Sanford’s tenure wasn’t total loss

Mike Sanford doesn’t leave behind many victories, but UNLV’s next football coach will inherit a more promising situation than the one Sanford walked into five years ago.

“Every year, this team has gotten better quality players, better speed, better depth,” said Sanford, who coached the Rebels to a 28-24 victory over San Diego State in Saturday’s season finale after being fired Nov. 15. “This team will have that next year as long as they have a decent recruiting year.”

That could be a problem if the search for UNLV’s new athletic director drags on. The university isn’t expected to hire an AD until next week at the earliest and wants that person to choose Sanford’s replacement. The process could hamper the Rebels during a crucial time in recruiting.

Six grayshirts from UNLV’s last recruiting class will be on campus for spring practices, but the Rebels have lost two of the eight commitments from their current class: linebacker Austin Arias and defensive end Everett Beed.

The uncertainty about who will head the program could cause other recruits to waver and current players to consider their options.

“I want to be here,” sophomore wide receiver Phillip Payne said. “Who knows?”

More questions surrounded the UNLV football team when Sanford took over the program from John Robinson after the 2004 season. The Rebels had concerns at quarterback, running back, wide receiver, linebacker and defensive back.

The roster is generally stronger now.

The bottom line for Sanford was wins and losses — mainly losses.

Sanford, 16-43 in five seasons, probably still would be in charge if he could have won instead of suffering close losses against Colorado State, Air Force and Brigham Young last season and Oregon State and Wyoming this season — both 5-7 campaigns.

“We don’t know what offense we’re running, we don’t know what defense we’re running,” quarterback Omar Clayton said. “We don’t know what kind of coach the guy is. I feel like he can come in and have some guys he can work with, but at the same time we have to learn something completely new.”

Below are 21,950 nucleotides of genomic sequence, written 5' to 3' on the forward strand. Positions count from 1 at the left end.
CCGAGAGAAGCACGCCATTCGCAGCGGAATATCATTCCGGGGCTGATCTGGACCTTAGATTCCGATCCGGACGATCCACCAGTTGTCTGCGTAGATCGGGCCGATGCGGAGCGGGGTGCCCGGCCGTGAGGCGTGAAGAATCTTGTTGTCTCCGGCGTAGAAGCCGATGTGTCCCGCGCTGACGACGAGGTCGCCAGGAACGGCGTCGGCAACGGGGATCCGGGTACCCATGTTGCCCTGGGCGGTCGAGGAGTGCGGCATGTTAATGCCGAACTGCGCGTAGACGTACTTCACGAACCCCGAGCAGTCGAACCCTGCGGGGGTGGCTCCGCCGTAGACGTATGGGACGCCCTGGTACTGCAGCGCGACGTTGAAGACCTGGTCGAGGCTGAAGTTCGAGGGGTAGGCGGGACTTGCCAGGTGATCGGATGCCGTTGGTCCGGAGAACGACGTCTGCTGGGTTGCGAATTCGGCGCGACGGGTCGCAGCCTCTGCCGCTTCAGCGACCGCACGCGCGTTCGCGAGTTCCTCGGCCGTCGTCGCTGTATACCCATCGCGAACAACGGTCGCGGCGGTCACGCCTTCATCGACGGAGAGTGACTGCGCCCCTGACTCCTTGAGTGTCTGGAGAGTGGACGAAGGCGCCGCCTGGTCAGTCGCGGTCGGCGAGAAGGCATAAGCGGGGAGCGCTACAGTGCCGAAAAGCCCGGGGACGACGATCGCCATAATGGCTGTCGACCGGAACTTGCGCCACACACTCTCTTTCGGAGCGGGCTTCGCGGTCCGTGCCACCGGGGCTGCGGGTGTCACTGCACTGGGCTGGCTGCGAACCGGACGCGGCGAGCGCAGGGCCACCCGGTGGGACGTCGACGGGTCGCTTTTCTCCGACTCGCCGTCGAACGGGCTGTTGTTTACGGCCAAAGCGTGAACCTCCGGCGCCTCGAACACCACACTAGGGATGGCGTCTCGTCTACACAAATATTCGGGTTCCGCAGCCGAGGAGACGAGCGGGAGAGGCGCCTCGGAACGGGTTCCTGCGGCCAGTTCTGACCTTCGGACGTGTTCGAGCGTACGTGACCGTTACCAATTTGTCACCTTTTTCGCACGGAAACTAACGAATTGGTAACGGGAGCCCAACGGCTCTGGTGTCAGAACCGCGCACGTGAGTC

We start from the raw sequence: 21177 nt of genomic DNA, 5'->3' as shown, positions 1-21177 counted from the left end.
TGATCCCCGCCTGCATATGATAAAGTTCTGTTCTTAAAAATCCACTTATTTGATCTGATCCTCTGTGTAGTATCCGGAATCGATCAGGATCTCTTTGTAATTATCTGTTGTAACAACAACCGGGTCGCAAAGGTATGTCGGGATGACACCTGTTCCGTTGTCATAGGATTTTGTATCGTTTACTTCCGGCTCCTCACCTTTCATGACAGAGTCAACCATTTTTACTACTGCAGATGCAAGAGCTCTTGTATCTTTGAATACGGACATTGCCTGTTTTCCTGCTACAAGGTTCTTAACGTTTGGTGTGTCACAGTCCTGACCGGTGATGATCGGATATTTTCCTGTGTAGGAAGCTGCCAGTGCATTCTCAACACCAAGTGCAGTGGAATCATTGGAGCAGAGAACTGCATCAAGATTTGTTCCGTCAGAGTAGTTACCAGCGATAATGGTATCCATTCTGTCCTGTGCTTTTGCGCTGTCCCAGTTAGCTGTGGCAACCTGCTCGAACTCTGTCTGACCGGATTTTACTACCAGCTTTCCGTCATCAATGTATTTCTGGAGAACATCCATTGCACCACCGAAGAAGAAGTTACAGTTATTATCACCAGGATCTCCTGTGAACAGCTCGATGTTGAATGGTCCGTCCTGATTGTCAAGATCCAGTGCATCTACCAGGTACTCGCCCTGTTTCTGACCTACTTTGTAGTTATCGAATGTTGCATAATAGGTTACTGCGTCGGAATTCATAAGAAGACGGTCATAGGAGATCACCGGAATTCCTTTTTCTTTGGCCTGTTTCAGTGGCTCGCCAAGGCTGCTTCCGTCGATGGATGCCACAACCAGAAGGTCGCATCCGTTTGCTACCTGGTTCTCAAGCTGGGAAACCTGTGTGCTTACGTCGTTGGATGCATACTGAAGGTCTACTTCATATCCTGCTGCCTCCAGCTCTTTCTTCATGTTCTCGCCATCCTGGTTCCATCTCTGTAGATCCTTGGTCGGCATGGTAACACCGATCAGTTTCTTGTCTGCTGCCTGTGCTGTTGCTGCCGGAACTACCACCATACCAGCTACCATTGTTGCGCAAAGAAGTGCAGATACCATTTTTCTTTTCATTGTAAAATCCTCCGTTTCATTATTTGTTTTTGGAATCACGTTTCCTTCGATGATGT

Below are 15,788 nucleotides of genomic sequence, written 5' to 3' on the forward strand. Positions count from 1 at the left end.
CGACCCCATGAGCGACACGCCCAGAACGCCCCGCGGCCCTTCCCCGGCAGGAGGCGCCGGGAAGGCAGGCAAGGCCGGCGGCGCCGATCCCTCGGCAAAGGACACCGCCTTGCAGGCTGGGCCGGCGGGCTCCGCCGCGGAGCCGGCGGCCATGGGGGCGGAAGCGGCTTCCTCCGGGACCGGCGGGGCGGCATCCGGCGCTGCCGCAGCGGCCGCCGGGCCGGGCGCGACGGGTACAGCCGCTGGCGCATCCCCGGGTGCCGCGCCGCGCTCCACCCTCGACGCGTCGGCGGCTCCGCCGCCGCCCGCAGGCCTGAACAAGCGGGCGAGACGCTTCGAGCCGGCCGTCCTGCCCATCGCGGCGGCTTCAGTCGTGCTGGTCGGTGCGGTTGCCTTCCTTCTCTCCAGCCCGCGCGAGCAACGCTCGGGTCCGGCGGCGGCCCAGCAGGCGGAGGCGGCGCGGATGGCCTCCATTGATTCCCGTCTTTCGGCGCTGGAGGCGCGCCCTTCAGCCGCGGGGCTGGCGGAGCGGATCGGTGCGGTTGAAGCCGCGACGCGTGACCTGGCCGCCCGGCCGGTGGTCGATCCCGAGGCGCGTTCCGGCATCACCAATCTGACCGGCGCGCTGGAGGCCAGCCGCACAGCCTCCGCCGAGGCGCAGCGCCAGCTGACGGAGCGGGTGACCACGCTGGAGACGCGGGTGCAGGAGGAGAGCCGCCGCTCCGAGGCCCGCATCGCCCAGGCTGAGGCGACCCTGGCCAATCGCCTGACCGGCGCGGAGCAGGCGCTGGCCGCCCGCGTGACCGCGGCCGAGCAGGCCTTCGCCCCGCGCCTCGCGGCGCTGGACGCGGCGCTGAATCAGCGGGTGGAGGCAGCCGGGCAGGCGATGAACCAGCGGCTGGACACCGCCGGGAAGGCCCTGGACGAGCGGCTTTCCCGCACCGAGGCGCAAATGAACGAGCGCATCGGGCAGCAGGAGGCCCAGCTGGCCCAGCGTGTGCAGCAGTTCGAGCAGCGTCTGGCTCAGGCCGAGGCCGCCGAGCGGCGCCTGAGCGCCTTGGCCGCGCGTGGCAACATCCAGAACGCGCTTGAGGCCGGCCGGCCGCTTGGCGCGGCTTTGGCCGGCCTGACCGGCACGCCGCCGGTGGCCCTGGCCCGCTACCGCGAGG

UNLV will return an experienced offense that ranked in the middle of the Mountain West Conference with 351.2 yards and 24.8 points per game.

Clayton, a junior, and Mike Clausen, a sophomore, combined to throw for 2,693 yards and 17 touchdowns this season. Top recruit Caleb Herring, who redshirted this season, will join the mix.

Another highly rated recruit who redshirted, Bradley Randle, will make a push at tailback, a position that should be competitive after returnees Channing Trotter and C.J. Cox failed to grab control of the job.

At receiver, the Rebels lose career receptions and yardage leader Ryan Wolfe as well as Rodelin Anthony and Jerriman Robinson but should return Payne, Michael Johnson and Mark Barefield.

Four offensive line starters return, though replacing guard Joe Hawley won’t be easy.

But UNLV firm foundation on offense could again be offset by a suspect defense, which this season allowed a league-worst 456.2 yards per game and second-to-last 32.4 points.

The Rebels lose end/linebacker Jason Beauchamp, tackle Martin Tevaseu and nickel back Terrance Lee but bring back a mostly veteran group led by linebackers Starr Fuimaono and Ronnie Paulo and safety Alex De Giacomo.

But the new coach, no doubt, will have some serious decisions to make about personnel and scheme to try to improve the defense.

Contact reporter Mark Anderson at manderson@reviewjournal.com or 702-387-2914.

UNLV 2009 LEADERS

Passing:

Omar Clayton

2,230 yards

13 TDs

Rushing:

Channing Trotter

541 yards

9 TDs

Receiving:

Ryan Wolfe

74 catches

760 yards

Touchdowns:

Channing Trotter

9

Tackles:

Jason Beauchamp

46 solo

49 assists

Sacks:

Jason Beauchamp

61/2

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